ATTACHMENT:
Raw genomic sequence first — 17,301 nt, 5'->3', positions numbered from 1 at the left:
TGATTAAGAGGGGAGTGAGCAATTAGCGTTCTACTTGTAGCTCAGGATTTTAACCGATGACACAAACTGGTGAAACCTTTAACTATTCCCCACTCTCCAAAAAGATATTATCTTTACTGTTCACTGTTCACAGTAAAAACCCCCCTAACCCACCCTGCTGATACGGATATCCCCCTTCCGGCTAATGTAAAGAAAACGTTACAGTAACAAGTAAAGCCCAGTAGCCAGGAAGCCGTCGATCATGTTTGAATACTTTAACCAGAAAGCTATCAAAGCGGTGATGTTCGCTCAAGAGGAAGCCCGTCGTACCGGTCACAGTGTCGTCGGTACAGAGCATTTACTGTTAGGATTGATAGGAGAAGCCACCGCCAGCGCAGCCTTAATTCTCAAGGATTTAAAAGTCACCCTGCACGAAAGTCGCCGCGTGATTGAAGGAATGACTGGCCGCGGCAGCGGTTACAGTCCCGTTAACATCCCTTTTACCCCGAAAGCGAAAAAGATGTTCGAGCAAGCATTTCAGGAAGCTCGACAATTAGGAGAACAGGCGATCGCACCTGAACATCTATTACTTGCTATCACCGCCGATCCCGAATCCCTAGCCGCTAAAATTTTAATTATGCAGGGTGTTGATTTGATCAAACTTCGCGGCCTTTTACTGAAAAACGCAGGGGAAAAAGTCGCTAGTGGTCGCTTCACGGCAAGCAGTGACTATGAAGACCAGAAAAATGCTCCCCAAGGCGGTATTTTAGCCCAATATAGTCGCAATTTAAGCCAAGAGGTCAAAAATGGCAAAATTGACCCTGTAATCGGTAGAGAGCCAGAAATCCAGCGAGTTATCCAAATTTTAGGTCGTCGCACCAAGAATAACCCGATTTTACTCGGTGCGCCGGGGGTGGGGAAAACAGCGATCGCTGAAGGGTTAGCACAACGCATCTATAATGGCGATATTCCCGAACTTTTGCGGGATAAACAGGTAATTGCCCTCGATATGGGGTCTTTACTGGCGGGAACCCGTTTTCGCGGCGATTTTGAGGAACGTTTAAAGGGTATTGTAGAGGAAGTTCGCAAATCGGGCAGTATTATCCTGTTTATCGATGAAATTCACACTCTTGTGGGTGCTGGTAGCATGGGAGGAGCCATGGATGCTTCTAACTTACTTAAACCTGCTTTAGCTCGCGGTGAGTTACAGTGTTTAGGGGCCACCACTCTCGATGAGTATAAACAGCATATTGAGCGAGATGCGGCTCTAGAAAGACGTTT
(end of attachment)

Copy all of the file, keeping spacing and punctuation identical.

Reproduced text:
Raw genomic sequence first — 17,301 nt, 5'->3', positions numbered from 1 at the left:
TGATTAAGAGGGGAGTGAGCAATTAGCGTTCTACTTGTAGCTCAGGATTTTAACCGATGACACAAACTGGTGAAACCTTTAACTATTCCCCACTCTCCAAAAAGATATTATCTTTACTGTTCACTGTTCACAGTAAAAACCCCCCTAACCCACCCTGCTGATACGGATATCCCCCTTCCGGCTAATGTAAAGAAAACGTTACAGTAACAAGTAAAGCCCAGTAGCCAGGAAGCCGTCGATCATGTTTGAATACTTTAACCAGAAAGCTATCAAAGCGGTGATGTTCGCTCAAGAGGAAGCCCGTCGTACCGGTCACAGTGTCGTCGGTACAGAGCATTTACTGTTAGGATTGATAGGAGAAGCCACCGCCAGCGCAGCCTTAATTCTCAAGGATTTAAAAGTCACCCTGCACGAAAGTCGCCGCGTGATTGAAGGAATGACTGGCCGCGGCAGCGGTTACAGTCCCGTTAACATCCCTTTTACCCCGAAAGCGAAAAAGATGTTCGAGCAAGCATTTCAGGAAGCTCGACAATTAGGAGAACAGGCGATCGCACCTGAACATCTATTACTTGCTATCACCGCCGATCCCGAATCCCTAGCCGCTAAAATTTTAATTATGCAGGGTGTTGATTTGATCAAACTTCGCGGCCTTTTACTGAAAAACGCAGGGGAAAAAGTCGCTAGTGGTCGCTTCACGGCAAGCAGTGACTATGAAGACCAGAAAAATGCTCCCCAAGGCGGTATTTTAGCCCAATATAGTCGCAATTTAAGCCAAGAGGTCAAAAATGGCAAAATTGACCCTGTAATCGGTAGAGAGCCAGAAATCCAGCGAGTTATCCAAATTTTAGGTCGTCGCACCAAGAATAACCCGATTTTACTCGGTGCGCCGGGGGTGGGGAAAACAGCGATCGCTGAAGGGTTAGCACAACGCATCTATAATGGCGATATTCCCGAACTTTTGCGGGATAAACAGGTAATTGCCCTCGATATGGGGTCTTTACTGGCGGGAACCCGTTTTCGCGGCGATTTTGAGGAACGTTTAAAGGGTATTGTAGAGGAAGTTCGCAAATCGGGCAGTATTATCCTGTTTATCGATGAAATTCACACTCTTGTGGGTGCTGGTAGCATGGGAGGAGCCATGGATGCTTCTAACTTACTTAAACCTGCTTTAGCTCGCGGTGAGTTACAGTGTTTAGGGGCCACCACTCTCGATGAGTATAAACAGCATATTGAGCGAGATGCGGCTCTAGAAAGACGTTT